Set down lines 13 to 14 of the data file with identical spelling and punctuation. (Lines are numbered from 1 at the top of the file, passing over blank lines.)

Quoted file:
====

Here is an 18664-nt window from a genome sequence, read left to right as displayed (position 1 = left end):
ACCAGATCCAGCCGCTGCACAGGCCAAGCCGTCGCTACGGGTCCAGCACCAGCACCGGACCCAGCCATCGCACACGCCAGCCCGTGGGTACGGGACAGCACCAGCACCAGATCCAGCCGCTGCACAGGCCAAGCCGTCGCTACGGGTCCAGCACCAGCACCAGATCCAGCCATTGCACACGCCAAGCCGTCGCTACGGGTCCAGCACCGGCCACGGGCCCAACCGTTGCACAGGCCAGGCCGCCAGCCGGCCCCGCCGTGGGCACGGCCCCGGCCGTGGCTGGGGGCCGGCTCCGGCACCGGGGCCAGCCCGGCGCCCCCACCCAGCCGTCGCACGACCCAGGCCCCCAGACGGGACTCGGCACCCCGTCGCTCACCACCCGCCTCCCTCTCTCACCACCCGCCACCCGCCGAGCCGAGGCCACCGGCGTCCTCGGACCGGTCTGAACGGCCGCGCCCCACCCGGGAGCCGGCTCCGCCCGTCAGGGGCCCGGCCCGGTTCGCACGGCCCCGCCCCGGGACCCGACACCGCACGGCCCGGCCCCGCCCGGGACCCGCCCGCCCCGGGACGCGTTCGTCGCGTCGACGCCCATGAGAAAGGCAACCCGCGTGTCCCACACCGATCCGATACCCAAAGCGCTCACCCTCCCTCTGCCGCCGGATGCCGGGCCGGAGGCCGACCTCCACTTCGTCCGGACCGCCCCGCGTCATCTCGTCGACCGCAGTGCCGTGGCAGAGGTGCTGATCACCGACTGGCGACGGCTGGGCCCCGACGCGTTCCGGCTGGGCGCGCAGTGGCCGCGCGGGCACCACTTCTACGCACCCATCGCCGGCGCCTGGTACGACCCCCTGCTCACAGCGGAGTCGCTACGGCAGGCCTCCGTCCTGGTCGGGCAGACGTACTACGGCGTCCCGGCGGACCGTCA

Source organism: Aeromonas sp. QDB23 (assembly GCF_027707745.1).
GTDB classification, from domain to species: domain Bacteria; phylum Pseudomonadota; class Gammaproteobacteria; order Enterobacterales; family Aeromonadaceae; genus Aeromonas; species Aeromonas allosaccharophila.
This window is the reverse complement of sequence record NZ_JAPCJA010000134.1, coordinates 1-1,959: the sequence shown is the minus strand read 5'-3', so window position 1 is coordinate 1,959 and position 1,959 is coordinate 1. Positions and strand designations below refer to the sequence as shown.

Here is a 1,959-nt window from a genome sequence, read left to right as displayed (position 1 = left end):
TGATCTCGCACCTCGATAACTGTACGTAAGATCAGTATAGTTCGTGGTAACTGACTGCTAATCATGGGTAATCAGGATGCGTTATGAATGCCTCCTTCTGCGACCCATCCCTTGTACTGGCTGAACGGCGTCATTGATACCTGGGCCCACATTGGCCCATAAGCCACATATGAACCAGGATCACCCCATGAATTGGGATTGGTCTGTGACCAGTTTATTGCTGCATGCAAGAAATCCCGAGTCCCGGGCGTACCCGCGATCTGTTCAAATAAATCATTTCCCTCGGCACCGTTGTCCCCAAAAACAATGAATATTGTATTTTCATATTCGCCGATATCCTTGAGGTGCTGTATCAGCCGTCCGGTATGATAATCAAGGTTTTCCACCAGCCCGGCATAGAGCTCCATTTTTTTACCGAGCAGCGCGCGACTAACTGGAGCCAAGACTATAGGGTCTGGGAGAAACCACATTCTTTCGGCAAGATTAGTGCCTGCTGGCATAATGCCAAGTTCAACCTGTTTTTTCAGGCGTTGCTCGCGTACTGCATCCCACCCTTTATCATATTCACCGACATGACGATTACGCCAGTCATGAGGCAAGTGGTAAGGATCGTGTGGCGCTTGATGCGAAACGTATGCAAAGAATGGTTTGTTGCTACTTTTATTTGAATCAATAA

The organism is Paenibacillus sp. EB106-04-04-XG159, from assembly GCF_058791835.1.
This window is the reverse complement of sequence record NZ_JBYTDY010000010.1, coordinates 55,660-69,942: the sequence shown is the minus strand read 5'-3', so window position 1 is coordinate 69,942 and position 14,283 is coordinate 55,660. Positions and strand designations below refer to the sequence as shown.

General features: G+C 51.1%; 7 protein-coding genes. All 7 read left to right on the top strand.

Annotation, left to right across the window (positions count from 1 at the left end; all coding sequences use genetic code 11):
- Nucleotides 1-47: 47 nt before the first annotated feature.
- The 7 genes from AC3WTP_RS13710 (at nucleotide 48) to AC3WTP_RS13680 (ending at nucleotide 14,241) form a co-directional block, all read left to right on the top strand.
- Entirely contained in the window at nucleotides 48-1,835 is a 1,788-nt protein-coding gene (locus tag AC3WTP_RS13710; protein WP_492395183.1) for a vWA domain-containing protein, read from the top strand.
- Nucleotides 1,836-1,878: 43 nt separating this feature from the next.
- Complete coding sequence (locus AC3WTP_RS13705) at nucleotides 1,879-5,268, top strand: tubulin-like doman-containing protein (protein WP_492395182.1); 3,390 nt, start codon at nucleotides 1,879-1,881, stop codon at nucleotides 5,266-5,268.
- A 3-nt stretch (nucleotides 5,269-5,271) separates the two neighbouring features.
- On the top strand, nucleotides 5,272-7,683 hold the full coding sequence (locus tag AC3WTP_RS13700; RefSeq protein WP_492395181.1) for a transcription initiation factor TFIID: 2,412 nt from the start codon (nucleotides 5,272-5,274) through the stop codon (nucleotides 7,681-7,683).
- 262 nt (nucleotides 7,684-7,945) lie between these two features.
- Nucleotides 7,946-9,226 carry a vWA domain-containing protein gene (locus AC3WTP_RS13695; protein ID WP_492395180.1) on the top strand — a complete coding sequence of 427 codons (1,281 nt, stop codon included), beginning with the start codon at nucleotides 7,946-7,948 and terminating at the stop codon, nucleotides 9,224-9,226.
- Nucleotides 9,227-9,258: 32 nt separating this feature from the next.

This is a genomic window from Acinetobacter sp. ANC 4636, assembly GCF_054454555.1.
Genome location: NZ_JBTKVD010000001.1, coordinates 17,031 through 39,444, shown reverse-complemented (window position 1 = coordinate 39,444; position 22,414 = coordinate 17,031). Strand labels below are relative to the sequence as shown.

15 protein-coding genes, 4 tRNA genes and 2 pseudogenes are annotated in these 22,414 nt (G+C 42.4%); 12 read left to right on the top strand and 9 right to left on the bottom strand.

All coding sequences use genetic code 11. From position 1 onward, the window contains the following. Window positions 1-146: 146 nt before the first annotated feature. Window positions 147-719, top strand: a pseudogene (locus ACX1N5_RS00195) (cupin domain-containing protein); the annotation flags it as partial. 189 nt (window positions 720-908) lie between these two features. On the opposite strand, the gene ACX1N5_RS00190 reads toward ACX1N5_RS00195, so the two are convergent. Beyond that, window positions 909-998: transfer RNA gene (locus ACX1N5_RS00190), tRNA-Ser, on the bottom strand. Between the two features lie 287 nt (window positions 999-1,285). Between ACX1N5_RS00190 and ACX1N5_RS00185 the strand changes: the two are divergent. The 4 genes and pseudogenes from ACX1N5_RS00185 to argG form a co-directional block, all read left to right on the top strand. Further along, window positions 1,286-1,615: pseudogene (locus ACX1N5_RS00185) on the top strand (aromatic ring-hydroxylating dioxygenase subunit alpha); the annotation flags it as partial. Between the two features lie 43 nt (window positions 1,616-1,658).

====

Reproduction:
- The 7 genes from AC3WTP_RS13710 (at nucleotide 48) to AC3WTP_RS13680 (ending at nucleotide 14,241) form a co-directional block, all read left to right on the top strand.
- Entirely contained in the window at nucleotides 48-1,835 is a 1,788-nt protein-coding gene (locus tag AC3WTP_RS13710; protein WP_492395183.1) for a vWA domain-containing protein, read from the top strand.